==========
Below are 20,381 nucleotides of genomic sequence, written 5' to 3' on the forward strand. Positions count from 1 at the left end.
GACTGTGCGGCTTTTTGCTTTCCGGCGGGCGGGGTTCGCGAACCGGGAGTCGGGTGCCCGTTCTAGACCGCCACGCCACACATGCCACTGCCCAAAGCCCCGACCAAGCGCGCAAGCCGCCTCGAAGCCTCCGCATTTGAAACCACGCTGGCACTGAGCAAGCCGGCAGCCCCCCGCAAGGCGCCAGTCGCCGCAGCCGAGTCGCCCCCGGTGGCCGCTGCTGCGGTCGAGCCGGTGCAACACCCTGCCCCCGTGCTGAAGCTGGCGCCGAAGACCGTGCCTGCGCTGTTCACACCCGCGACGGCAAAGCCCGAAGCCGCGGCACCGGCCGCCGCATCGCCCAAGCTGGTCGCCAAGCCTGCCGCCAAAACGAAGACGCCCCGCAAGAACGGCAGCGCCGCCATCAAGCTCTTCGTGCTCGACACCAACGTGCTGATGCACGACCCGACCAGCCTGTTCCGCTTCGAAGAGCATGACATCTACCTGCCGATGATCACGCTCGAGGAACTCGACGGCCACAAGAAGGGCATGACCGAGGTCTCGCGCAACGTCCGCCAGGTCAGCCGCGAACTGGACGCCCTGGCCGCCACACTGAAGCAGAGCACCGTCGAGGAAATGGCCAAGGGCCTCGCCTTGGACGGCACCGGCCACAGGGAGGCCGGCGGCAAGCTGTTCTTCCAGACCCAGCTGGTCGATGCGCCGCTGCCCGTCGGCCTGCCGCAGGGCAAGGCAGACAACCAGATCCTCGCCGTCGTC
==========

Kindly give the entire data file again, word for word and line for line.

Below are 20,381 nucleotides of genomic sequence, written 5' to 3' on the forward strand. Positions count from 1 at the left end.
GACTGTGCGGCTTTTTGCTTTCCGGCGGGCGGGGTTCGCGAACCGGGAGTCGGGTGCCCGTTCTAGACCGCCACGCCACACATGCCACTGCCCAAAGCCCCGACCAAGCGCGCAAGCCGCCTCGAAGCCTCCGCATTTGAAACCACGCTGGCACTGAGCAAGCCGGCAGCCCCCCGCAAGGCGCCAGTCGCCGCAGCCGAGTCGCCCCCGGTGGCCGCTGCTGCGGTCGAGCCGGTGCAACACCCTGCCCCCGTGCTGAAGCTGGCGCCGAAGACCGTGCCTGCGCTGTTCACACCCGCGACGGCAAAGCCCGAAGCCGCGGCACCGGCCGCCGCATCGCCCAAGCTGGTCGCCAAGCCTGCCGCCAAAACGAAGACGCCCCGCAAGAACGGCAGCGCCGCCATCAAGCTCTTCGTGCTCGACACCAACGTGCTGATGCACGACCCGACCAGCCTGTTCCGCTTCGAAGAGCATGACATCTACCTGCCGATGATCACGCTCGAGGAACTCGACGGCCACAAGAAGGGCATGACCGAGGTCTCGCGCAACGTCCGCCAGGTCAGCCGCGAACTGGACGCCCTGGCCGCCACACTGAAGCAGAGCACCGTCGAGGAAATGGCCAAGGGCCTCGCCTTGGACGGCACCGGCCACAGGGAGGCCGGCGGCAAGCTGTTCTTCCAGACCCAGCTGGTCGATGCGCCGCTGCCCGTCGGCCTGCCGCAGGGCAAGGCAGACAACCAGATCCTCGCCGTCGTC